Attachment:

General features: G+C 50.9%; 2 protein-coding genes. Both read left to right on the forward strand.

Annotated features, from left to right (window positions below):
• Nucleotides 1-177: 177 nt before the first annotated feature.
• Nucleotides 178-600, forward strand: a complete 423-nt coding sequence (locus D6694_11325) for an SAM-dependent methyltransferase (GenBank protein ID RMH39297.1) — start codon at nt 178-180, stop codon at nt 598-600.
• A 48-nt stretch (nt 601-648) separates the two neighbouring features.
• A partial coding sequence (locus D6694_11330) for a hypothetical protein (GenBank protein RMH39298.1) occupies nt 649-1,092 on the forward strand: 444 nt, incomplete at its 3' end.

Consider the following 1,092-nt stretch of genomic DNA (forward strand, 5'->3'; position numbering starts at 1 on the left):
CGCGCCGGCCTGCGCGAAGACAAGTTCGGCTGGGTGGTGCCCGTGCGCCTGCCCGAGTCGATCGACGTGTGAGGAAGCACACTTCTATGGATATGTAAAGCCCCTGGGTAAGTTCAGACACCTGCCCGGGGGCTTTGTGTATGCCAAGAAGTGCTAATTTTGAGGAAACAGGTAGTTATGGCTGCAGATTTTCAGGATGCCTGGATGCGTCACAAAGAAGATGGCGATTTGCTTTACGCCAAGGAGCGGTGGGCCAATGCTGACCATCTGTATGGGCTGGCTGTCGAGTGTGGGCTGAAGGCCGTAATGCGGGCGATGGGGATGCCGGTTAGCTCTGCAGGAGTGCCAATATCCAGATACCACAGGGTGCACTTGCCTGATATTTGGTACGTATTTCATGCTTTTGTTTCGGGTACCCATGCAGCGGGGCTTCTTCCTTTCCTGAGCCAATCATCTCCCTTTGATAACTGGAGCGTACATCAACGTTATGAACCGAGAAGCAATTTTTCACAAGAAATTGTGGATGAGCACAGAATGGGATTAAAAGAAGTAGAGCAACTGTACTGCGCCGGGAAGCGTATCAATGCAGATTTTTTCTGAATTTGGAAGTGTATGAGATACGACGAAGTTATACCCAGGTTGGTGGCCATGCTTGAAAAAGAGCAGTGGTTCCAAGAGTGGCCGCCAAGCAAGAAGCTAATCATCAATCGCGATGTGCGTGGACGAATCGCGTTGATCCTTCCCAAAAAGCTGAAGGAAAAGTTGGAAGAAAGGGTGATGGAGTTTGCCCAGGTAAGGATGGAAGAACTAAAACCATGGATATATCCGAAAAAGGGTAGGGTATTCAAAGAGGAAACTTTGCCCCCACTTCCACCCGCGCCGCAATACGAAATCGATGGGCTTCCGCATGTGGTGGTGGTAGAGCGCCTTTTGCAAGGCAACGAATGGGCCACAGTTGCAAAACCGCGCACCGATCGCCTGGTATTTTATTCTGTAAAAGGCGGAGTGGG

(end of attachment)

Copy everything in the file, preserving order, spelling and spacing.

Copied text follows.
General features: G+C 50.9%; 2 protein-coding genes. Both read left to right on the forward strand.

Annotated features, from left to right (window positions below):
• Nucleotides 1-177: 177 nt before the first annotated feature.
• Nucleotides 178-600, forward strand: a complete 423-nt coding sequence (locus D6694_11325) for an SAM-dependent methyltransferase (GenBank protein ID RMH39297.1) — start codon at nt 178-180, stop codon at nt 598-600.
• A 48-nt stretch (nt 601-648) separates the two neighbouring features.
• A partial coding sequence (locus D6694_11330) for a hypothetical protein (GenBank protein RMH39298.1) occupies nt 649-1,092 on the forward strand: 444 nt, incomplete at its 3' end.

Consider the following 1,092-nt stretch of genomic DNA (forward strand, 5'->3'; position numbering starts at 1 on the left):
CGCGCCGGCCTGCGCGAAGACAAGTTCGGCTGGGTGGTGCCCGTGCGCCTGCCCGAGTCGATCGACGTGTGAGGAAGCACACTTCTATGGATATGTAAAGCCCCTGGGTAAGTTCAGACACCTGCCCGGGGGCTTTGTGTATGCCAAGAAGTGCTAATTTTGAGGAAACAGGTAGTTATGGCTGCAGATTTTCAGGATGCCTGGATGCGTCACAAAGAAGATGGCGATTTGCTTTACGCCAAGGAGCGGTGGGCCAATGCTGACCATCTGTATGGGCTGGCTGTCGAGTGTGGGCTGAAGGCCGTAATGCGGGCGATGGGGATGCCGGTTAGCTCTGCAGGAGTGCCAATATCCAGATACCACAGGGTGCACTTGCCTGATATTTGGTACGTATTTCATGCTTTTGTTTCGGGTACCCATGCAGCGGGGCTTCTTCCTTTCCTGAGCCAATCATCTCCCTTTGATAACTGGAGCGTACATCAACGTTATGAACCGAGAAGCAATTTTTCACAAGAAATTGTGGATGAGCACAGAATGGGATTAAAAGAAGTAGAGCAACTGTACTGCGCCGGGAAGCGTATCAATGCAGATTTTTTCTGAATTTGGAAGTGTATGAGATACGACGAAGTTATACCCAGGTTGGTGGCCATGCTTGAAAAAGAGCAGTGGTTCCAAGAGTGGCCGCCAAGCAAGAAGCTAATCATCAATCGCGATGTGCGTGGACGAATCGCGTTGATCCTTCCCAAAAAGCTGAAGGAAAAGTTGGAAGAAAGGGTGATGGAGTTTGCCCAGGTAAGGATGGAAGAACTAAAACCATGGATATATCCGAAAAAGGGTAGGGTATTCAAAGAGGAAACTTTGCCCCCACTTCCACCCGCGCCGCAATACGAAATCGATGGGCTTCCGCATGTGGTGGTGGTAGAGCGCCTTTTGCAAGGCAACGAATGGGCCACAGTTGCAAAACCGCGCACCGATCGCCTGGTATTTTATTCTGTAAAAGGCGGAGTGGG